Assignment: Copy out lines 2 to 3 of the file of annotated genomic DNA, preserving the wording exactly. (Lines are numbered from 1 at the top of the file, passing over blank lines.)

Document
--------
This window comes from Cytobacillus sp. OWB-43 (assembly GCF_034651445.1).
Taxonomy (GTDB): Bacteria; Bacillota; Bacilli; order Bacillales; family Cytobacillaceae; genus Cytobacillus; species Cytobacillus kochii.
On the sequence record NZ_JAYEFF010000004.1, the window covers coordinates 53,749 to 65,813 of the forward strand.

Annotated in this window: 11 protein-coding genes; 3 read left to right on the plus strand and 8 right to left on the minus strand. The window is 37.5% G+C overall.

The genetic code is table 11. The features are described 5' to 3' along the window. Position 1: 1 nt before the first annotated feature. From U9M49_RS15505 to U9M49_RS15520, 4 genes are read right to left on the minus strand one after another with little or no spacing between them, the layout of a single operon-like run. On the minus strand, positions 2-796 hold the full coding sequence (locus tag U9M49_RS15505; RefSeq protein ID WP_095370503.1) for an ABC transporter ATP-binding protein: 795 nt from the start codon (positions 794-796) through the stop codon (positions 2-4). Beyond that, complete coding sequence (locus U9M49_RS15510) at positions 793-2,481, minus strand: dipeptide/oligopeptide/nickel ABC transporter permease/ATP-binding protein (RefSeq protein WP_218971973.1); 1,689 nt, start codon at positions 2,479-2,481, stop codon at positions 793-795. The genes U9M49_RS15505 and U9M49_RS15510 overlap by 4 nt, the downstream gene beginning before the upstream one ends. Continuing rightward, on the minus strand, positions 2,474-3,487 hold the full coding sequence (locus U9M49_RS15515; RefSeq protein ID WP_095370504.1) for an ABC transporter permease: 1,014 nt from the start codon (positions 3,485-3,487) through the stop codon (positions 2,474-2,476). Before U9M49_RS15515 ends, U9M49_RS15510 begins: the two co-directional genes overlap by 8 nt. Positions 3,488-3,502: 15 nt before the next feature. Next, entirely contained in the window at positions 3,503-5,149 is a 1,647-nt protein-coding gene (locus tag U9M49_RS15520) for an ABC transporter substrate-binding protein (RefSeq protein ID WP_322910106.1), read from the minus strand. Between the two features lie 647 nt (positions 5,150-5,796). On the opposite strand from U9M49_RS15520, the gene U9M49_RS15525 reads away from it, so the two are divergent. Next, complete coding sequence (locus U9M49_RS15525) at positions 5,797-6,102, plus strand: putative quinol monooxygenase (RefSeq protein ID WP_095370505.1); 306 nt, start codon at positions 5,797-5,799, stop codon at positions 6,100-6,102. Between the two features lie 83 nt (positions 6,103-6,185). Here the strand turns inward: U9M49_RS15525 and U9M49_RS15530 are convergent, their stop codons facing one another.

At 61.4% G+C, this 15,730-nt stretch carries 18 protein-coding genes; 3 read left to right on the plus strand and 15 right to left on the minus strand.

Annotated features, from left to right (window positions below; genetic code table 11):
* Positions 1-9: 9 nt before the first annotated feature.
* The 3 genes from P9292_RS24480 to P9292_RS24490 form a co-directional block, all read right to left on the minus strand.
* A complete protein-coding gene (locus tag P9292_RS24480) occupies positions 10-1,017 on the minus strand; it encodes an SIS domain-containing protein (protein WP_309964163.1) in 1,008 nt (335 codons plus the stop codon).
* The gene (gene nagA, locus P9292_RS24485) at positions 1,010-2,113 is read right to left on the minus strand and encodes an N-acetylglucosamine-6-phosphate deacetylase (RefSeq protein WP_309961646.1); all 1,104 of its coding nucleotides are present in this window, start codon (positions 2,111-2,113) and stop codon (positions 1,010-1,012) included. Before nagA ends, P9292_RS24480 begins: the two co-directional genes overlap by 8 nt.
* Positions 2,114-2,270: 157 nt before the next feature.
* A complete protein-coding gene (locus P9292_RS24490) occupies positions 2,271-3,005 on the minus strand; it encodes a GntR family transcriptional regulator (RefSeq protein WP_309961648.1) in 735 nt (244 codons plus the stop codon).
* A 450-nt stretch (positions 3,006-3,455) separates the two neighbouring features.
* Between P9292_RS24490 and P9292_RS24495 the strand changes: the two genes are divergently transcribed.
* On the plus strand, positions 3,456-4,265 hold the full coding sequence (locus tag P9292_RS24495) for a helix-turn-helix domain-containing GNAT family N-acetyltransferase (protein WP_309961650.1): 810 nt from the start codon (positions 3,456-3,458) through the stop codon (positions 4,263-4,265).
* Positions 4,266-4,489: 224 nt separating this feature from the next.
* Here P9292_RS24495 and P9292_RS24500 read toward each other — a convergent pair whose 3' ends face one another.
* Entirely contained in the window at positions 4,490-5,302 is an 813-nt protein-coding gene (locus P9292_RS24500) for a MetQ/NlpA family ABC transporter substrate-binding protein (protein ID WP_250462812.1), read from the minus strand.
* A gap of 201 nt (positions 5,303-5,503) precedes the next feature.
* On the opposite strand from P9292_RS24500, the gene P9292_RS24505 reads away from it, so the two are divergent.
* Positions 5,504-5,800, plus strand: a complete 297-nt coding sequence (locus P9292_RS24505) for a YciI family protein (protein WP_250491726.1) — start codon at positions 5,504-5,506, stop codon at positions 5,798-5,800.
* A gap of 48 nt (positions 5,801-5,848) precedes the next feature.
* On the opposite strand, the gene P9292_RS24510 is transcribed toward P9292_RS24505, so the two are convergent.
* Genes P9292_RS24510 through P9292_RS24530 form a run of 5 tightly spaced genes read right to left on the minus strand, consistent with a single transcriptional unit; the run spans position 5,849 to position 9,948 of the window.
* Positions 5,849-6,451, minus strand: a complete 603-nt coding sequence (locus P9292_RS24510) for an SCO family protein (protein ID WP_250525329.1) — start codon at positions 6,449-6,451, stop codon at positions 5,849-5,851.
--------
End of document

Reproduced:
Taxonomy (GTDB): Bacteria; Bacillota; Bacilli; order Bacillales; family Cytobacillaceae; genus Cytobacillus; species Cytobacillus kochii.
On the sequence record NZ_JAYEFF010000004.1, the window covers coordinates 53,749 to 65,813 of the forward strand.